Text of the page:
Monday, September 28, 2015

UN’s Sustainable Development Goals, SDGs, against the backdrop of the Credit Risk Weighted Capital Requirements for Banks

The fact is that current bank regulations, by allowing for lower capital requirements, allow banks to earn higher risk adjusted returns on equity when lending to what is perceived as safe than when lending to what is perceived as risky. 

That’s it! Just avoid taking credit risks and you earn more. Not a word about a purpose for banks; like helping to generate jobs for the young or making the planet more sustainable. So we have a banking system that no longer finances the future, it now only refinances the past.

And to top it up, the regulators assigned a risk weight of zero percent to the sovereigns (governments) and of 100 percent to the citizens and private sectors on which that sovereign depends. Which means they believe government bureaucrats can use bank credit more efficiently than SMEs and entrepreneurs.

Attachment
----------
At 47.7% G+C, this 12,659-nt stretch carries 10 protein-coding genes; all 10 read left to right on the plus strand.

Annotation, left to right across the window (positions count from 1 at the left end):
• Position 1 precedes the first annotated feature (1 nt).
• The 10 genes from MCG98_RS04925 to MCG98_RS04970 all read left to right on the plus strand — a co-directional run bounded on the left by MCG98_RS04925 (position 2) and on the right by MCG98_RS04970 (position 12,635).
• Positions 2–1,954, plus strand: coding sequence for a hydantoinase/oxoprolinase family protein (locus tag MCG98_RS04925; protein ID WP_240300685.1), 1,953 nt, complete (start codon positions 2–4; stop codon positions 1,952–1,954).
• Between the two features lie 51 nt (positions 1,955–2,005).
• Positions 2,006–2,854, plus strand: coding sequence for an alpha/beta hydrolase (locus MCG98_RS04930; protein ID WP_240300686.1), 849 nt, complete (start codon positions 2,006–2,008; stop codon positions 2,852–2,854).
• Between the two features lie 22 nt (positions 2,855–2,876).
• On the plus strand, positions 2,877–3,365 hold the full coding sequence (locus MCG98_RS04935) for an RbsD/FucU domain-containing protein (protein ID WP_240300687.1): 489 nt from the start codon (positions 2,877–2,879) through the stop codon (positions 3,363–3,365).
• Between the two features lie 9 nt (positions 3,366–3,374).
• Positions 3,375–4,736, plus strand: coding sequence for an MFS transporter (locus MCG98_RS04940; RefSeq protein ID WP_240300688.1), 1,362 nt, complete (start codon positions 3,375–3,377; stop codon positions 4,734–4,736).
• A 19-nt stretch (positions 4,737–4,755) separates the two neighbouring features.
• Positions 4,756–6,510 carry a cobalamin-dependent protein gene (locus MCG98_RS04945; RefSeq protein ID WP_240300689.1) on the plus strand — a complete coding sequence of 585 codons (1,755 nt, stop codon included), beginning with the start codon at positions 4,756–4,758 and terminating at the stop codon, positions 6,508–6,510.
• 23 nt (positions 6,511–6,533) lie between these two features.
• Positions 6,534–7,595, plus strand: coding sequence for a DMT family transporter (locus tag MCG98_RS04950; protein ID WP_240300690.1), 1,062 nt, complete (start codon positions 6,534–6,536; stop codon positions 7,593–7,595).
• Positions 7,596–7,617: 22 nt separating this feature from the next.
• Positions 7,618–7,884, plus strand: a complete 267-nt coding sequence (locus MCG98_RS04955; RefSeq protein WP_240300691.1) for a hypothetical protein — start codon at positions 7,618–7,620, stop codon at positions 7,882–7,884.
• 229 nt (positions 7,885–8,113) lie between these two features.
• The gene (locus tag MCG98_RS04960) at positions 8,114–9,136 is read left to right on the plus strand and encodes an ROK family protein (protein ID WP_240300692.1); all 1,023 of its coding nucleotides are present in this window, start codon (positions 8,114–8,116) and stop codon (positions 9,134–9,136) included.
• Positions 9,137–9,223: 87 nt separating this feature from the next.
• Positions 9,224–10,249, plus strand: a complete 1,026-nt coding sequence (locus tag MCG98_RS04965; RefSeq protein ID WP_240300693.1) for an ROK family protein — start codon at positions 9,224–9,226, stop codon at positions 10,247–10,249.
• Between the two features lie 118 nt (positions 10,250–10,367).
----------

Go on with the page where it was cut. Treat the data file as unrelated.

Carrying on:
And of course those regulations completely distort the allocation of bank credit to the real economy and, by diminishing the opportunities of the risky to gain access to bank credit, increases existing inequalities. 

And of course those purposeless bank regulations are also dangerously useless. We know that major bank crisis never occur because of excessive financing of what is perceived as risky; they always result from excessive financing of something erroneously believed to be very safe 

And not one iota about this is being discussed in the UN, IMF or elsewhere

Can you imagine if by allowing banks to hold less somewhat less equity when lending to what finances SDGs, we made banks earn higher returns on equity when financing SDGs?  

And so I am sorry, against this backdrop, the announcement of the Sustainable Development Goals, the SDGs, might suggest the term Pollyannaish should henceforth be spelled as PollyUNnaish.

PS. Volkswagen should have rudely reminded UN bureaucrats that there is a real world waiting out there to game their SDGs.